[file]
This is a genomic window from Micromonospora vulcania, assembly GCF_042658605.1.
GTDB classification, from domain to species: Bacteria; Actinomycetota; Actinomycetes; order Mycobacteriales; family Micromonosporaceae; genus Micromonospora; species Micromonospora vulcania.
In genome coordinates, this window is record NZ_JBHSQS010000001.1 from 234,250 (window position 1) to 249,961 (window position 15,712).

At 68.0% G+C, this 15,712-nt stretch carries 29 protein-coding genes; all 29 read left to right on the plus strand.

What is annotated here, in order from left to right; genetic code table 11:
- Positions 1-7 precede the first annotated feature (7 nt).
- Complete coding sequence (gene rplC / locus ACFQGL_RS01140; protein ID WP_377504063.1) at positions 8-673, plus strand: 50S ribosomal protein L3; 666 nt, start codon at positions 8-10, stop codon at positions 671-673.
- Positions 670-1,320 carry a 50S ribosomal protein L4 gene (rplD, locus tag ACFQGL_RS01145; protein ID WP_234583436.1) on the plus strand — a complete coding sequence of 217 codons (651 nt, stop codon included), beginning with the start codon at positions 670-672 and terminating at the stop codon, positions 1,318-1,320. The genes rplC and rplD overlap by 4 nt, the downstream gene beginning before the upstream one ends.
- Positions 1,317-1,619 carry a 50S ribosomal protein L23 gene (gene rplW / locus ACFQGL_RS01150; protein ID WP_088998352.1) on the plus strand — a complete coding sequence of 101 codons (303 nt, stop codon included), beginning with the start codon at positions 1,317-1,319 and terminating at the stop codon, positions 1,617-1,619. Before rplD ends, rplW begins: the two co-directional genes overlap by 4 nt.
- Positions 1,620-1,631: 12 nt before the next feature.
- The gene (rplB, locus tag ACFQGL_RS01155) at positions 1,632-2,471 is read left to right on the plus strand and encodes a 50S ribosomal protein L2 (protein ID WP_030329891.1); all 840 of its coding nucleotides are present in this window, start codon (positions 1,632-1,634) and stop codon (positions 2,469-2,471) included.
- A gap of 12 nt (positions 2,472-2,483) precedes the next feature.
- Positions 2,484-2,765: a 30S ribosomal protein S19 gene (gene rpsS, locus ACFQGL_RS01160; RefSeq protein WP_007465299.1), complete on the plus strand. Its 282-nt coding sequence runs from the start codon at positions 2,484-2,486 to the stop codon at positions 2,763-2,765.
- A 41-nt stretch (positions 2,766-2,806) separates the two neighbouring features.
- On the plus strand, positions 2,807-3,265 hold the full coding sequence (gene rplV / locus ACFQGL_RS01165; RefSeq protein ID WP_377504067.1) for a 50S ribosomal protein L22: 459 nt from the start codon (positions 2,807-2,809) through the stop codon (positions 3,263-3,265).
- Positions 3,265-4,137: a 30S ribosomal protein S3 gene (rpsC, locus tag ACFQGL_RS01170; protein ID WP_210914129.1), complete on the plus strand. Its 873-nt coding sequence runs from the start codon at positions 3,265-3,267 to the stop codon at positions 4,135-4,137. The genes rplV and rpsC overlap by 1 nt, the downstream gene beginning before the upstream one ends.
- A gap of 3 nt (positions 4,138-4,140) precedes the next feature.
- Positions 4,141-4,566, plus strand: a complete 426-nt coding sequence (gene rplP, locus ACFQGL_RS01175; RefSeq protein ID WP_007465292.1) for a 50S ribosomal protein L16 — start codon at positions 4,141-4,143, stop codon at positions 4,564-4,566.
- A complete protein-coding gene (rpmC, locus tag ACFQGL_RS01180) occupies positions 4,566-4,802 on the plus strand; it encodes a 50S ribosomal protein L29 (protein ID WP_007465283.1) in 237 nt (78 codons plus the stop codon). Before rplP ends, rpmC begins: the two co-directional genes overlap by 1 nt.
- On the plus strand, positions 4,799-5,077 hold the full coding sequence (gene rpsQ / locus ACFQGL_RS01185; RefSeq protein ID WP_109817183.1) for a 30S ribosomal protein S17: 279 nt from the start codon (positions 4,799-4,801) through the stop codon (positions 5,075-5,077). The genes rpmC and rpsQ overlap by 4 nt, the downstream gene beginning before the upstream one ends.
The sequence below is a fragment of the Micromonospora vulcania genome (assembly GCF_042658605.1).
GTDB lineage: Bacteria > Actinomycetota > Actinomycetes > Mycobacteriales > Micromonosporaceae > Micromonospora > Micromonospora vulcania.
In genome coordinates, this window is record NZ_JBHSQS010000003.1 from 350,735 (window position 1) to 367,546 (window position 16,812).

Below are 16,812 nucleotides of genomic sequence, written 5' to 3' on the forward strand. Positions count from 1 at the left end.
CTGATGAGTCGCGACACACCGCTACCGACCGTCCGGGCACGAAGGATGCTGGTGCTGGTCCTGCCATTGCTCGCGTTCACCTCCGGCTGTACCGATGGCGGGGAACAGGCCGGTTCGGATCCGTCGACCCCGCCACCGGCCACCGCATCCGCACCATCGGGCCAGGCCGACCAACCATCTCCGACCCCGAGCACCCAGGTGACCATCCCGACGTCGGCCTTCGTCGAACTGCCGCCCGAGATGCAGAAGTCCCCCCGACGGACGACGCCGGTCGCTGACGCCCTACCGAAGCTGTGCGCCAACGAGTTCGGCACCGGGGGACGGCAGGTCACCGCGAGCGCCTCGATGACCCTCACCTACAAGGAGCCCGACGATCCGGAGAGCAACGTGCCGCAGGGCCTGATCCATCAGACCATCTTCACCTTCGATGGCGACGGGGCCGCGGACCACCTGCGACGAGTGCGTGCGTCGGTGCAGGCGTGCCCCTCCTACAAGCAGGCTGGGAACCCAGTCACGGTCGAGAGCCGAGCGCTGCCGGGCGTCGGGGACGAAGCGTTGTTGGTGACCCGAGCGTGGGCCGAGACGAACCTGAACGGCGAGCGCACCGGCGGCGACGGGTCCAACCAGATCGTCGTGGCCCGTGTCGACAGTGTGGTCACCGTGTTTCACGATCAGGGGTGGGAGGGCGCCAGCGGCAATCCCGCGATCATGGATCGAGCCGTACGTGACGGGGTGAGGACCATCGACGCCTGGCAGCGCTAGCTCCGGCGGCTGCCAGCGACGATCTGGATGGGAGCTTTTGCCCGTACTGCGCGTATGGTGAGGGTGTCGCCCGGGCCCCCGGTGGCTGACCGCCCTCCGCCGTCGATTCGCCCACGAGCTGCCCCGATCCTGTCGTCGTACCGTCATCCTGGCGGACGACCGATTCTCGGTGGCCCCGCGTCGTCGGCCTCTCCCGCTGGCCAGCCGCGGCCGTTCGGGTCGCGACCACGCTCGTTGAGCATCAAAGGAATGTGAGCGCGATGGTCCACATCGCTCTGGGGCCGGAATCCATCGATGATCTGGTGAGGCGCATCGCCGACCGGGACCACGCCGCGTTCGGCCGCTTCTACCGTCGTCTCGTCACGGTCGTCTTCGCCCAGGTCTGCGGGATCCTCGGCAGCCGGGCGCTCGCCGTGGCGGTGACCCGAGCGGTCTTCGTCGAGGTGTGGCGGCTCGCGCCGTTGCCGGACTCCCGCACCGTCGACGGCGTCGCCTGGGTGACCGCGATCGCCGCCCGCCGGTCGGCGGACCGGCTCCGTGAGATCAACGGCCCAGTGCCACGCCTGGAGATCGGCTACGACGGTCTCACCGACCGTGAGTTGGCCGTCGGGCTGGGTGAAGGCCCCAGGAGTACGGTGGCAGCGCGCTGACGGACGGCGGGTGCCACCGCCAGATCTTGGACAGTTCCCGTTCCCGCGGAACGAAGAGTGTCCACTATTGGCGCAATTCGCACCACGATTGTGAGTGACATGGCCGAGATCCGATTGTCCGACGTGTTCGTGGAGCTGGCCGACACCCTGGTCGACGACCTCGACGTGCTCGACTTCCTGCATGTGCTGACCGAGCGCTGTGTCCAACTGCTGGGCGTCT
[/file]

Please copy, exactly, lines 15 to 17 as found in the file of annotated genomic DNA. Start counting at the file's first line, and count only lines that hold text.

- On the plus strand, positions 2,807-3,265 hold the full coding sequence (gene rplV / locus ACFQGL_RS01165; RefSeq protein ID WP_377504067.1) for a 50S ribosomal protein L22: 459 nt from the start codon (positions 2,807-2,809) through the stop codon (positions 3,263-3,265).
- Positions 3,265-4,137: a 30S ribosomal protein S3 gene (rpsC, locus tag ACFQGL_RS01170; protein ID WP_210914129.1), complete on the plus strand. Its 873-nt coding sequence runs from the start codon at positions 3,265-3,267 to the stop codon at positions 4,135-4,137. The genes rplV and rpsC overlap by 1 nt, the downstream gene beginning before the upstream one ends.
- A gap of 3 nt (positions 4,138-4,140) precedes the next feature.